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    ABSTRACT: Reflection has become established as a key principle underpinning maintenance of standards within professional education and practice. A requirement to evidence reflection within performance review is intended to develop a transformative approach to practice, identify developmental goals, and ultimately, improve healthcare. However, some applications have taken an excessively instrumental approach to the evidencing of reflection, and while they have provided useful templates or framing devices for recording individualistic reflective practice, they potentially have distorted the original intentions. This article revisits the educational theory underpinning the importance of reflection for enhancing performance and considers how to enhance its value within current paediatric practice.
    Archives of Disease in Childhood 08/2013; 99(3). DOI:10.1136/archdischild-2013-303948 · 2.90 Impact Factor
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    ABSTRACT: Background: Social media may offer a means to engage students, facilitate collaborative learning, and tailor educational delivery for diverse learning styles. Purpose: The purpose of this study is to characterize social media awareness among pharmacy students and determine perceptions toward integrating these tools in education. Methods: A 23-item survey was administered to 1st-year students at a multicampus college of pharmacy. Results: Students (95% response rate; N = 196) most commonly used wikis (97%), social networking (91%), and videosharing (84%). Tools reported as never used or unknown included social bookmarking (89%), collaborative writing (84%), and RSS readers (73%). Respondents indicated that educational integration of social media would impact their ability to learn in a positive/very positive manner (75%) and make them feel connected/very connected (68%). Conclusions: Selectively targeting social media for educational integration and instructing pharmacy students how to employ a subset of these tools may be useful in engaging them and encouraging lifelong learning.
    Teaching and Learning in Medicine 04/2013; 25(2):122-8. DOI:10.1080/10401334.2013.770742 · 0.66 Impact Factor
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    ABSTRACT: Objectives Remediation is usually offered to medical students and doctors in training who underperform on written or clinical examinations. However, there is uncertainty and conflicting evidence about the effectiveness of remediation. The aim of this systematic review was to synthesise the available evidence to clarify how and why remediation interventions may have worked in order to progress knowledge on this topic. Methods The MEDLINE, EMBASE, CINAHL (Cumulative Index to Nursing and Allied Health Literature), ERIC (Educational Resources Information Centre), Web of Science and Scopus databases were searched for papers published from 1984 to April 2012, using the search terms ‘remedial teaching’, ‘education’, ‘medical’, ‘undergraduate’/or ‘clinical clerkship’/or ‘internship and residency’, ‘at risk’ and ‘struggling’. Only studies that included an intervention, then provided retest data, and reported at least one outcome measure of satisfaction, knowledge, skills or effects on patients were eligible for inclusion. Studies of practising doctors were excluded. Data were abstracted independently in duplicate for all items. Coding differences were resolved through discussion. Results Thirty-one of 2113 studies met the review criteria. Most studies were published after 2000 (n = 24, of which 12 were published from 2009 onwards), targeted medical students (n = 22) and were designed to improve performance on an immediately subsequent examination (n = 22). Control or comparison groups, conceptual frameworks, adequate sample sizes and long-term follow-up measures were rare. In studies that included long-term follow-up, improvements were not sustained. Intervention designs tended to be highly complex, but their design or reporting did not enable the identification of the active components of the remedial process. Conclusions Most remediation interventions in medical education focus on improving performance to pass a re-sit of an examination or assessment and provide no insight into what types of extra support work, or how much extra teaching is critical, in terms of developing learning. More recent studies are generally of better quality. Rigorous approaches to developing and evaluating remediation interventions are required.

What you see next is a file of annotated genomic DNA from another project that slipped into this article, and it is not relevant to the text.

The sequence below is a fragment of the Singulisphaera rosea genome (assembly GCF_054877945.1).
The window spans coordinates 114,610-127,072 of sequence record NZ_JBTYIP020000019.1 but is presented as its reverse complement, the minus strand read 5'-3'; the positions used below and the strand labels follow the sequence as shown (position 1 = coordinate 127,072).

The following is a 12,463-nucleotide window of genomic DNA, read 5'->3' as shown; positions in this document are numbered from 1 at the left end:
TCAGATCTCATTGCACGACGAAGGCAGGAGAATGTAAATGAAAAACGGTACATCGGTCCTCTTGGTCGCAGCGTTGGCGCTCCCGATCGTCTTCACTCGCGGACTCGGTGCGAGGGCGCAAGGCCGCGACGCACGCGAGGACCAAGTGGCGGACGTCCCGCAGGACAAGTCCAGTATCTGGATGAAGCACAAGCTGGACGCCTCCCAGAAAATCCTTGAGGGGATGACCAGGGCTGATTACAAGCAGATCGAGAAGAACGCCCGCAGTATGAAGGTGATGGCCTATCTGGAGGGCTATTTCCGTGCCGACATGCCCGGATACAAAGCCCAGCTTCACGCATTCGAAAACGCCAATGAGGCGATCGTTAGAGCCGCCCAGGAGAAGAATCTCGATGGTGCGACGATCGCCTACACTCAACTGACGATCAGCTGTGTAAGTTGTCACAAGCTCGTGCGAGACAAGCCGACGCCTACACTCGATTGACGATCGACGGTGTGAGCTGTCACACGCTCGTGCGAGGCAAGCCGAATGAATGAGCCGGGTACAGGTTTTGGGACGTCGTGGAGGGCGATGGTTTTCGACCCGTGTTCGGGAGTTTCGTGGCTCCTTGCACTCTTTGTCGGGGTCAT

Medical Education 03/2013; 47(3):242-51. DOI:10.1111/medu.12052 · 3.20 Impact Factor
  • Mariam Asarbakhsh · John Sandars ·
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    ABSTRACT: Background: Usability is the ease with which something can be used, but this essential concept appears to be rarely considered when using technology for teaching and learning in medical education. Context: There is an increasing use of technology in an attempt to enhance teaching and learning in medical education, from the use of websites and virtual learning environments (VLEs) to interactive online tutorials to blogs and podcasts. However, research suggests that the potential use of technology to enhance teaching and learning in medical education is often not fully realised. One aspect is the perceived usefulness of the technology, but another is the usability as perceived by the learner. Innovation: The purpose of this article is to introduce the concept of usability in relation to the use of technology to enhance teaching and learning in medical education, the essential factors that should be considered in the design and implementation of using technology, and to describe how the usability can be tested. Implications: Careful attention needs to be made to the main factors that determine usability: the learner and context; the technology being used; and the content.
    The Clinical Teacher 02/2013; 10(1):47-50. DOI:10.1111/j.1743-498X.2012.00627.x
  • John Sandars · Matthew Homer ·

    Education for Primary Care 12/2012; 23(6):437-9. · 1.07 Impact Factor

Publication Stats

1k Citations
169.53 Total Impact Points


  • 2014-2015
    • The University of Sheffield
      • Medical School
      Sheffield, England, United Kingdom
  • 2006-2013
    • University of Leeds
      • • Leeds Institute of Medical Education
      • • School of Medicine
      Leeds, England, United Kingdom
    • The University of Manchester
      • School of Biomedicine
      Manchester, England, United Kingdom
  • 2010
    • University of Limpopo
      • Department of Family Medicine and Primary Health Care
      Pietersburg, Limpopo, South Africa